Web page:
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Uttarakhand rescue mission hit by rain, IAF chopper crash kills 20

Uttarakhand rescue mission hit by rain, IAF chopper crash kills 20

Dehradun: Heavy rains Tuesday hit operations to evacuate thousands of people still stranded in the hills of Uttarakhand as most helicopters could not operate, while 20 people were killed as an IAF Mi-17 crashed while returning from a rescue mission, officials said.

The state government has put the death toll in the flood disaster at 845 and said it could climb further. With more rain and rising fog across the valley and the hills, operations slowed down, leaving more than 7,500 people still stranded on the Badrinath route.

Returning from a rescue mission from Guptkashi and Kedarnath, a newly-acquired IAF Mi-17 V5 helicopter crashed north of Gaurikund.

While National Disaster Management Authority (NDMA) vice chief M. Shashidhar Reddy put the toll at 20, the IAF said that eight people, including five crew members, were killed.

Eleven bodies have been recovered, an IAF source said. The search for survivors had to be called off after it grew dark.

Prime Minister Manmohan Singh expressed shock over the accident while commending the armed forces for their "selfless work" in saving lives.

While Indian Air Force (IAF) and army officials maintained that the rescue operations would continue, they admitted that the operations "had taken a brief hit" and added that they were now being "extra cautious and not over zealous".

"All efforts are being done to pull out the trapped people but we will now take weather conditions and warnings more seriously," an army officer told IANS.

The NDMA declared Uttarakhand devastation a "severe natural disaster" and requested leaders not to politicise the issue. It also said it would send a team to locate bodies under the debris.

Due to severe rains in Dehradun, many helicopters like the Mi-17 with higher passenger capacity were mostly grounded at the Jolly Grant airport while smaller choppers which tried to fly had to return to their bases at Joshimath and Harshil.

Fog prevented rescue sorties around Devprayag, where a cloudburst in Dubh Mamora village left two people dead and three missing and washed away several houses, while bad weather hit chopper missions at Jangalchatti, Guptkashi, and Gauchar.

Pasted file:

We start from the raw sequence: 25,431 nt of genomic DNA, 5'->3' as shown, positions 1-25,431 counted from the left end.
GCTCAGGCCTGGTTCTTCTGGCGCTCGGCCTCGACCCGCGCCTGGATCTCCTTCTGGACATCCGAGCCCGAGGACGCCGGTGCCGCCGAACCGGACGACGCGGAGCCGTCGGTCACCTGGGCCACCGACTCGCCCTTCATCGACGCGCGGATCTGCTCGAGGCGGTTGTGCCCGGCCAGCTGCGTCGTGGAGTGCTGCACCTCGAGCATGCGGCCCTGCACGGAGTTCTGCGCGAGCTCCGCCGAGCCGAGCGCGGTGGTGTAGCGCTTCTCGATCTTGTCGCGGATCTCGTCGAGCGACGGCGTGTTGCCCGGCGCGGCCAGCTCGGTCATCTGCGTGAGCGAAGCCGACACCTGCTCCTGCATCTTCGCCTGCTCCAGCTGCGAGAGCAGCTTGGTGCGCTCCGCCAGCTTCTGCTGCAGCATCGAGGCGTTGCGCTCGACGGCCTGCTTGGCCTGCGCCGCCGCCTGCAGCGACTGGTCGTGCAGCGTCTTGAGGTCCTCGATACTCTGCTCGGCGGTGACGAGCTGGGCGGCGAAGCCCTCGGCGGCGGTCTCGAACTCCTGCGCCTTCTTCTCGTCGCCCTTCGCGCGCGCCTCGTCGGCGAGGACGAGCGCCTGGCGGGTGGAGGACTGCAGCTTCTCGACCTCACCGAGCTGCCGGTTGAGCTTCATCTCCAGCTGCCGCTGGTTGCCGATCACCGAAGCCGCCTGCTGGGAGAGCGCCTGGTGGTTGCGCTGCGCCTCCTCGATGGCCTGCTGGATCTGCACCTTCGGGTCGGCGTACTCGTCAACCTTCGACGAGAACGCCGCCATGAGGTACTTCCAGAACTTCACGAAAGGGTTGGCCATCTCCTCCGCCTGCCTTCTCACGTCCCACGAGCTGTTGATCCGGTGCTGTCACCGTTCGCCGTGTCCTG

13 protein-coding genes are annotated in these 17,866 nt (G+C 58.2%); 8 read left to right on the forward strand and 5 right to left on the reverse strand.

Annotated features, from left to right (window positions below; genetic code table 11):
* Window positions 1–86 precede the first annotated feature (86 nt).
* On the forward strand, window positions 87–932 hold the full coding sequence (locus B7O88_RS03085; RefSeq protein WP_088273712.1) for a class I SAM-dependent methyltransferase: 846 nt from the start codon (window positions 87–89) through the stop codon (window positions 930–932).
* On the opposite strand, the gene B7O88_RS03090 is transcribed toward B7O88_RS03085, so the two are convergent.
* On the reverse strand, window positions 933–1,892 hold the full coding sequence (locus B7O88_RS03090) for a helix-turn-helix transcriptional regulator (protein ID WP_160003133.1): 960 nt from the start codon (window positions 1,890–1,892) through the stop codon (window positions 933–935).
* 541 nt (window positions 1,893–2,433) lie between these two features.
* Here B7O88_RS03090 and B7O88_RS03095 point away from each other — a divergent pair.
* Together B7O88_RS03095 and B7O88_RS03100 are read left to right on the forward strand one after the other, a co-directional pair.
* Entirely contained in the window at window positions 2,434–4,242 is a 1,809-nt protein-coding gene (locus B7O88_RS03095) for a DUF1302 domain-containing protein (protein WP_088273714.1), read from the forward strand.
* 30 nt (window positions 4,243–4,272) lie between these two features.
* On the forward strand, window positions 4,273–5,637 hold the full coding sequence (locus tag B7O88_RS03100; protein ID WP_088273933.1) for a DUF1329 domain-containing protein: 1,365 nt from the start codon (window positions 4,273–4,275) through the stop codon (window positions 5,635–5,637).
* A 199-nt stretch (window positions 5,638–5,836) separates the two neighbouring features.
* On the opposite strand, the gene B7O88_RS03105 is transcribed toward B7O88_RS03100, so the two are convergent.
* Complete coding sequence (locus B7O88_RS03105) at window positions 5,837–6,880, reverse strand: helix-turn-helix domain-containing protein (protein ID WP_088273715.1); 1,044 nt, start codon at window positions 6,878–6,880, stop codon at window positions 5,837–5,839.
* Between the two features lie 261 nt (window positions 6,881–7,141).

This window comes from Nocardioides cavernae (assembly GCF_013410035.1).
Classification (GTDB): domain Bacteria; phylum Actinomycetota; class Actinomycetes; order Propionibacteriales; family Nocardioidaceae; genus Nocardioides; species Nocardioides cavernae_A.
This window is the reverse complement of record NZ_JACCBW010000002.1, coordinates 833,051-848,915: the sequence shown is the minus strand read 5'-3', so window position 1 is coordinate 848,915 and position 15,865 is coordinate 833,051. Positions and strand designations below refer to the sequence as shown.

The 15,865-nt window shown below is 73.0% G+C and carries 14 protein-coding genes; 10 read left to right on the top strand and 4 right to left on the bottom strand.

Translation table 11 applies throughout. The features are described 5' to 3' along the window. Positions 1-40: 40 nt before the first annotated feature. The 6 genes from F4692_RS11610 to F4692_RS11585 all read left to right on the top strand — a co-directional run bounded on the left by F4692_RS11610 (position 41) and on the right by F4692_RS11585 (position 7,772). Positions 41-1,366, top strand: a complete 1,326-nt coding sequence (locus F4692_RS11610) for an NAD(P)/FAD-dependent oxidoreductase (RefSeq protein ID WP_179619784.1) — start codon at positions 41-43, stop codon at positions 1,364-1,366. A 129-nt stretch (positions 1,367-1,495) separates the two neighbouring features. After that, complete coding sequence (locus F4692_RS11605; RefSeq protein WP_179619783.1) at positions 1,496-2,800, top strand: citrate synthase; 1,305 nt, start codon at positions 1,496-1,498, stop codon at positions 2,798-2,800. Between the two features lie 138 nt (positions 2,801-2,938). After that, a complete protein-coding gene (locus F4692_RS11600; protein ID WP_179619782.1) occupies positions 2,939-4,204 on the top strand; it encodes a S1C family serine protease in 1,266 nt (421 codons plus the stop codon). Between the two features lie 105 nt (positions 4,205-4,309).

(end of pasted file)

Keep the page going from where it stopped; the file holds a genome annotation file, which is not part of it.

Uttarakhand Chief Minister Vijay Bahuguna told IANS that while weather had hit the rescue operations, he requested people not to lose hope.

"We will reach every person who is stranded, it is just that weather is hampering the rescue efforts," he added, contending that the number of people to be rescued was well under 5,000.

Officials also added that the mass funeral proposed for the people who died in Kedarnath premises and whose bodies are decomposing there was also aborted due to the rains.

The NDMA also said that around 125 bodies were recovered from the flood-devastated Kedarnath area, while many more could be buried under the debris.

Indo-Tibetan Border Police (ITBP) personnel, undertaking rescue operations there, said the decomposing human and animal corpses are posing a health hazard.

Personnel of the Armed Forces Medical Services are working in the state with 29 teams deployed around Kedarnath while an emergency centre has been set up at Joshimath, an official release said.

In New Delhi, the NDMA vice chairman said MPs from all states could each contribute Rs.50 lakh from their funds for the relief work.

"Despite doing politics over the calamity, all the leaders and MPs should contribute as they can donate Rs.50 lakh from their funds in a national level disaster," Shashidhar Reddy said.

He said the National Disaster Response Force (NDRF) would send a team to the state for locating bodies under the debris.

The ITBP raised concerns about decaying corpses. "The corpses are eight to nine days old. They are rotting. It is difficult to operate in that area due to the strong stench," said an ITBP spokesman.

An aid worker meanwhile called the situation in Uttarakhand "a mess" as vast stretches of roads have disappeared and transporting relief to some of the worst-hit areas was near impossible.

"It is a mess right now. It is a complete mess," despaired a spokesperson for ActionAid, which has relief workers in Chamoli, Rudraprayag and Pithoragarh districts.

She told IANS that renewed rains and landslides have made it difficult to reach the areas cut off since the cloudburst and terrible flooding of over 10 days ago.

The spokesperson reiterated that the overall death toll would "definitely be more than 1,000, may be in thousands".

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